Individuals were found on UNB campus soliciting money for a bogus charity group called Children Joy Charity two weekends ago. STU students were notified on Wednesday afternoon with an email to be aware of these individuals.
“We want to alert and remind staff, faculty and students of this circumstance in case they are approached by anyone to donate,” said director of communications Jeffrey Carleton.
Students were informed of this incident but were not informed of another threat to the university made a few days earlier.
A threatening email was sent to faculty of four different universities on Saturday evening. The email was analyzed by both UNB Security and Fredericton Police and found to have “low risk”. They believe it’s spam.
STU administration sent faculty and staff a notification of the incident on Oct. 14.
Carleton said students were not warned because the threatening email did not involve them.
“Even though the email was low risk we decided we should still alert faculty and staff because it was a reminder of the emergency procedures and the procedures that should be followed in these types of incidents.”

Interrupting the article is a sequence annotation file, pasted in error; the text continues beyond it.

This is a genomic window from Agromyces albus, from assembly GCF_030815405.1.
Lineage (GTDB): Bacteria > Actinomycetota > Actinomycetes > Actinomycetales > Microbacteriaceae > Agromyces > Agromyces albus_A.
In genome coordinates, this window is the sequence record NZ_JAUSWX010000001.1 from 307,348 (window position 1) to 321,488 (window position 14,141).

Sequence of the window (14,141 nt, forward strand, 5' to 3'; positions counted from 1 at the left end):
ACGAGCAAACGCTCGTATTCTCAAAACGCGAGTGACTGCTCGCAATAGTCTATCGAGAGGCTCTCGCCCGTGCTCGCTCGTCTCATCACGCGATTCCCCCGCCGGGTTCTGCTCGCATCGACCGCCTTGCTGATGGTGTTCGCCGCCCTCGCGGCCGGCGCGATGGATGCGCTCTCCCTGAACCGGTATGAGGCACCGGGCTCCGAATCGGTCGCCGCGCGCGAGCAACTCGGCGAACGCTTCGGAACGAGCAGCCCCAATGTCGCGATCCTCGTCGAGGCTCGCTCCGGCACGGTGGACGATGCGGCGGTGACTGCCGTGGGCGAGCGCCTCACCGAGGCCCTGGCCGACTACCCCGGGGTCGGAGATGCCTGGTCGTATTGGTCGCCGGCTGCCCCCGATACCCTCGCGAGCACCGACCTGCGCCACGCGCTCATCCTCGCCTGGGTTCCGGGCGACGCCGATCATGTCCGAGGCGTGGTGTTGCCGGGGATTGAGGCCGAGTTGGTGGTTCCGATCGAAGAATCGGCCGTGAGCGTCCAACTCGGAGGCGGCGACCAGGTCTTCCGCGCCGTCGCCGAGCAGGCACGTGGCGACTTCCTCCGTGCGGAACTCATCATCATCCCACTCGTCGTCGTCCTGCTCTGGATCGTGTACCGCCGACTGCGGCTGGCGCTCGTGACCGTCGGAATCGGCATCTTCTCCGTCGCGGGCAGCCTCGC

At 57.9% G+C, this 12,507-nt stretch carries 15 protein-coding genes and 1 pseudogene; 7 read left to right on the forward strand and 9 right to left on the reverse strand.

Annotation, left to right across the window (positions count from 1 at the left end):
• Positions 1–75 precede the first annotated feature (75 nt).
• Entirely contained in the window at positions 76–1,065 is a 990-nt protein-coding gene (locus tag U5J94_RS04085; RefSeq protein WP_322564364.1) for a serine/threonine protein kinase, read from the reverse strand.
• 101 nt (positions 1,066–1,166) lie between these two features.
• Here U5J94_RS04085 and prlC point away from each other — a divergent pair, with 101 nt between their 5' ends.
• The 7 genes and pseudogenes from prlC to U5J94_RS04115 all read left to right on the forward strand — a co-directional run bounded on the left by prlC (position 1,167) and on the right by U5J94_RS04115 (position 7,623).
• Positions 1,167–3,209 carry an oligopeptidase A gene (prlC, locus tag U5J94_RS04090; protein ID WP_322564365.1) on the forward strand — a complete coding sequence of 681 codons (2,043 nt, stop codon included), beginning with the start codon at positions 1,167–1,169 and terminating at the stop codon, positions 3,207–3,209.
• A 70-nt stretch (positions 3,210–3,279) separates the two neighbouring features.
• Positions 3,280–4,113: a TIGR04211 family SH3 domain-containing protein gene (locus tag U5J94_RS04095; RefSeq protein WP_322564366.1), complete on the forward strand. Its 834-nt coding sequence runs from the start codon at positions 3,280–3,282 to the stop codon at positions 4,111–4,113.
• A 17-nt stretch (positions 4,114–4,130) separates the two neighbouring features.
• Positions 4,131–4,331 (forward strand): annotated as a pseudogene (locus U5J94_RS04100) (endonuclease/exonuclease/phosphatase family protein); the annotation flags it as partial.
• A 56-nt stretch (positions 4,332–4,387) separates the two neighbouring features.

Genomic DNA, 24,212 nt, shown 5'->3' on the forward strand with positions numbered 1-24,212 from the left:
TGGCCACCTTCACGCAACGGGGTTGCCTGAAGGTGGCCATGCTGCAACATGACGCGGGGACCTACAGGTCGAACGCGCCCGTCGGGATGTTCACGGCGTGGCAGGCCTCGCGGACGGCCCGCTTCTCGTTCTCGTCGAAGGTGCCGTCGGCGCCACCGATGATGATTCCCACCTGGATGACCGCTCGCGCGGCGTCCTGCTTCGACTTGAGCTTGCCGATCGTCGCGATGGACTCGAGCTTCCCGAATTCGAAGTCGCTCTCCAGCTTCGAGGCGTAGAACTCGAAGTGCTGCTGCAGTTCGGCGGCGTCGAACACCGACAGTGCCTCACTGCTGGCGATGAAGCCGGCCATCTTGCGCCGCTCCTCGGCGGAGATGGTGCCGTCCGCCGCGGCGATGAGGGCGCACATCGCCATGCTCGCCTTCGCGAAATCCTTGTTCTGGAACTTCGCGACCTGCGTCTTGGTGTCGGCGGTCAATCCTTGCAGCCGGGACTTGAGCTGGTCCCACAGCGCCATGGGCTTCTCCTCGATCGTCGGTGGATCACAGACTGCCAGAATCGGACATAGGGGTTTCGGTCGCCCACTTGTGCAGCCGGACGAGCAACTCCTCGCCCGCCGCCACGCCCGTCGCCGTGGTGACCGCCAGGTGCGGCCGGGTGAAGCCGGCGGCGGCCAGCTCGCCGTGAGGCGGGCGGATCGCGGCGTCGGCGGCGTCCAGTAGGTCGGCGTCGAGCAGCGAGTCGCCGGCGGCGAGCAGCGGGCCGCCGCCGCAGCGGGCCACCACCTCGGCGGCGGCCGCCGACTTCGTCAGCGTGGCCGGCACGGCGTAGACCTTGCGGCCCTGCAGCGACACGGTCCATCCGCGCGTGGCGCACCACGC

The notification to warn staff was sent out by Vice President of Finance Lily Fraser.
“The email was from a false address sent to a much older STU email address used by admissions, hallmarks of a possible spam message,” said the statement.
Fraser said in the notification staff should still be cautious of any other suspicious emails and reminded them of the Emergency Procedures booklets available around campus and on the website.
Carleton said spam is beginning to be more and more of a problem.
“We’re getting a lot more spam emails. There has been a lot of them recently,” said Carleton. “I know it’s a real challenge for I.T. at UNB and STU and at other universities to continue to fine tune and calibrate your spam filters.”
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